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Changing Your Electrical System From Positive To Negative Ground...


Changing Your Electrical System From Positive Ground To Negative Ground Is NOT  Difficult

This is a quick lesson on changing the polarity of your 6-volt antique vehicle's electrical system from positive ground to negative ground. There is enough misinformation floating around on this subject to write a dozen books. My goal here is to teach you how to get it right the first time, and know why you did what you did.

First a little history lesson. Prior to 1955 when automotive electrical systems upgraded to 12-volts  and negative ground electrical systems became the recognized standard, some automotive manufactures like Ford build their vehicles using a positive ground electrical system, while others like General Motors (and the independents who bought their electrical components from General Motors) built their vehicles using a negative ground electrical system.

Technically, there is no advantage to either one. As an electrical engineer  you were taught electrical theory that said electrical current flows from the negative to the positive. A mechanical engineer learned just the opposite, that the current flows from the positive to the negative.

In the mid 1950's when automotive electrical systems were upgraded from 6-volts to 12 volts they also made negative ground electrical systems the recognized standard. This was done in part because of the modern solid state accessories being developed. Unlike mechanical driven  electrical accessories like heater blower motors that are NOT affected by polarity, solid state accessories like radios ARE affected and will be destroyed if they are connected to the wrong polarity.

Car radios began using solid state components to replace the old tubes in the late 1950's. Alternator charging systems (built using solid state components) were introduced in the early 1960's to replace the mechanical generators. Alternators provided increased electrical output and had less mechanical parts to wear out thus were more reliable and required less maintenance.

Most solid state devices are built using what are called diodes, which are simply one way electrical valves. They let current flow in only one direction. Without getting to technical you can imagine what happens when you try and send current backwards thru a diode in the wrong direction, things don't end up well and in some cases it causes the smoke to leak out and ruin your solid state accessory (like your cell phone).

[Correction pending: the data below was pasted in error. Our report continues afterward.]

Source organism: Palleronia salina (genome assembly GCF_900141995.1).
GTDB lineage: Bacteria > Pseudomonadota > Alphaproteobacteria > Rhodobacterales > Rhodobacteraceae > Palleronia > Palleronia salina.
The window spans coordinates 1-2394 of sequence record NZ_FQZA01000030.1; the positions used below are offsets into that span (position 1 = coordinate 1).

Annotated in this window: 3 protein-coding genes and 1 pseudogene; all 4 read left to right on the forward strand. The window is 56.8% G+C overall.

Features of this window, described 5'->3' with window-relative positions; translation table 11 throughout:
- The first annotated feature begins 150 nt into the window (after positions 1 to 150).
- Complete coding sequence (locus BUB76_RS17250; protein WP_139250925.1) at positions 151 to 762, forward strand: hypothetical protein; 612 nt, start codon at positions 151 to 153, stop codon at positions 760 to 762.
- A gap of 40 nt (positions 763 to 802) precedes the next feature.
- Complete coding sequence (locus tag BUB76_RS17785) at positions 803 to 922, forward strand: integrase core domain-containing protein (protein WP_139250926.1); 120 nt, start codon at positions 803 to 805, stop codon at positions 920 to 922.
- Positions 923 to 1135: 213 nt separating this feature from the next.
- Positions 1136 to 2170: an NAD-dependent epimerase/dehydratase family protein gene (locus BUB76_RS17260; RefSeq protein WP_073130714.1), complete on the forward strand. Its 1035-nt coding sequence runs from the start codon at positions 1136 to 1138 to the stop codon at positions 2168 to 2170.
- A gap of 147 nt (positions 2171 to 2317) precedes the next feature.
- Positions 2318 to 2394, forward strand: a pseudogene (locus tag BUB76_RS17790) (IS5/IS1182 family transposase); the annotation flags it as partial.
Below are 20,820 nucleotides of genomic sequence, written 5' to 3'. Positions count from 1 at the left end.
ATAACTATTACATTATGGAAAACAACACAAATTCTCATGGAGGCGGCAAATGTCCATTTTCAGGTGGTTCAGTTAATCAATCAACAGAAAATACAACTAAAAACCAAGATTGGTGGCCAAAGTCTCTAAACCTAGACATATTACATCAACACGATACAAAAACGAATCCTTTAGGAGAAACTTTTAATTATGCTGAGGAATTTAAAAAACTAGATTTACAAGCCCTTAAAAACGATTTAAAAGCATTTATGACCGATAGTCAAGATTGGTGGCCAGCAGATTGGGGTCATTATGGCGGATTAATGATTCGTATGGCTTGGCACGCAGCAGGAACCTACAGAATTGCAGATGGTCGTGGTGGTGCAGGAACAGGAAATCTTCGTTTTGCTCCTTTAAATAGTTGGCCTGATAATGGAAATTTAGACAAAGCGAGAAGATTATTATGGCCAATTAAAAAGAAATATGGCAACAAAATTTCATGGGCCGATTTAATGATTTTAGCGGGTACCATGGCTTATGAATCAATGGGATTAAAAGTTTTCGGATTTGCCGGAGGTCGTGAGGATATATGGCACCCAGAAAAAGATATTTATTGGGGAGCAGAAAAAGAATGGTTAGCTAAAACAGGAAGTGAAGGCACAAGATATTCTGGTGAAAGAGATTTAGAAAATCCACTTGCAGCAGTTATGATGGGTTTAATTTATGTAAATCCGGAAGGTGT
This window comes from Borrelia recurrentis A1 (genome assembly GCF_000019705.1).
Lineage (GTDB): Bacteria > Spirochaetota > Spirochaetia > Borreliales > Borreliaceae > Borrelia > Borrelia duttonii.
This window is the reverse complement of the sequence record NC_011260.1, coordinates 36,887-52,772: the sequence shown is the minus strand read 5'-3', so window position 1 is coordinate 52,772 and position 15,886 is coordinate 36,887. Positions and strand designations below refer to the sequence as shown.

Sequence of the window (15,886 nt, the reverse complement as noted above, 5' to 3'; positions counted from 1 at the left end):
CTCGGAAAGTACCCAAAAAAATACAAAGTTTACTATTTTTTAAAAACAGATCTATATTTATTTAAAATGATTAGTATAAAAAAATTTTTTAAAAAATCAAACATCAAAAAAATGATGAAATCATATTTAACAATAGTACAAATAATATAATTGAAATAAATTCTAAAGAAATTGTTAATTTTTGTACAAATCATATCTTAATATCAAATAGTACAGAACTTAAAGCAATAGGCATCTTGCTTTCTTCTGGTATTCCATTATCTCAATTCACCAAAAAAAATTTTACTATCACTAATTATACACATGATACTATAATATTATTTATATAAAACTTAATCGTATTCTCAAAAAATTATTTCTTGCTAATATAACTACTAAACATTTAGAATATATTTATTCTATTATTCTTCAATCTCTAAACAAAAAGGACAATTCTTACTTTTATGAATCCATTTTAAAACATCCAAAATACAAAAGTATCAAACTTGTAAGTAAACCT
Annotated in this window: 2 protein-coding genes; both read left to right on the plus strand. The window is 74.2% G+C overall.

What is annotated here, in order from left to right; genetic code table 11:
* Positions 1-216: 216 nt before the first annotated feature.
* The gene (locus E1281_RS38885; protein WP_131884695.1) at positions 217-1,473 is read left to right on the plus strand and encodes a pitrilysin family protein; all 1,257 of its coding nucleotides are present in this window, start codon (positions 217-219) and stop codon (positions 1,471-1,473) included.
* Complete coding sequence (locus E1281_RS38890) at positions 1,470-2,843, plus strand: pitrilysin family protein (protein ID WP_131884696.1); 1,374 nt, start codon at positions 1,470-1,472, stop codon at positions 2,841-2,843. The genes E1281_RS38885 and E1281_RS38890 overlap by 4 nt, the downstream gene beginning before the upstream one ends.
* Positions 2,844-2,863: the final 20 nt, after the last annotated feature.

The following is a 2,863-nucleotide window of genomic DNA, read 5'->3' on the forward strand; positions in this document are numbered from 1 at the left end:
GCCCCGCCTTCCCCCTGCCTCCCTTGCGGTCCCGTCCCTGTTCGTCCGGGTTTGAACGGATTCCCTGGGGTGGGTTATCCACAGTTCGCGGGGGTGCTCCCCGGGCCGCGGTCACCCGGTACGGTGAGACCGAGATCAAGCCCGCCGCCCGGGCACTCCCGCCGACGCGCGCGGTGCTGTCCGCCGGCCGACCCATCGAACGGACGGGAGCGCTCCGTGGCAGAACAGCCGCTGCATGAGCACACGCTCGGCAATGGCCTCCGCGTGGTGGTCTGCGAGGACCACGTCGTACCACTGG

Fast forward to today...and everything is built using solid state components. This includes your modern stereo radio, you ipod, your cell phone, and your GPS are are solid state devices built for negative ground.  I have power inverters available (see the parts section of the website) that will setup 6-volt electrical system current to 12-volts so you can power your modern 12-volt accessories with your 6-volt electrical system. These power inverters are designed to work with negative ground electrical systems, now you know why!

A Power Inverter Allows You To Power 12-volt Accessories From Your 6-volt System


When you reverse the polarity of an antique vehicle electrical system all that you are doing is changing the direction the current flows, but the current will still end up at the same place as it did that means your starter will not run backwards because the current from the battery still arrives at the same battery post on the starter that it did before. It is the same for your dash gauges and ignition coil. as long as you DO NOT change the wiring connections, all of those accessories will work as they always have.

So remember....DO NOT reverse to wires on the ignition coil ( an ignition coil is a step up transformer and takes battery voltage and steps it up to 35,000 volts where it is then sent to the spark plugs.) If you reverse the wires on the ignition coil you will reduce the output of the coil by 30 percent. That will appear as an engine miss at high speeds. If you are not aware of this common mistake you can replace all of the ignition tune-up parts only to still have the same engine miss at the higher rpms, that you had when you started. It should be the first thing you check.

Remember...if you do not change any wiring on the dash gauges they will work just as they always have.  Just like the ignition coil, just leave well enough alone!

Tech Tip - 
If you are converting your electrical system to 12-volts from 6-volts be sure and keep the original 6-volt senders in all of the gauges. Remember...your original 6-volt dash gauges are calibrated for 6-volts so they require a 6-volt sender. When you install a Runtz (see parts section of the website) the voltage will be reduced from 12-volts back down to 6-volts at the input of the dash gauge so you original 6-volt dash gauges and senders will work just like they did when your electrical system was still 6-volts.

Use A Runtz to make your 6-volt gauge and sender work with a 12-volt electrical system.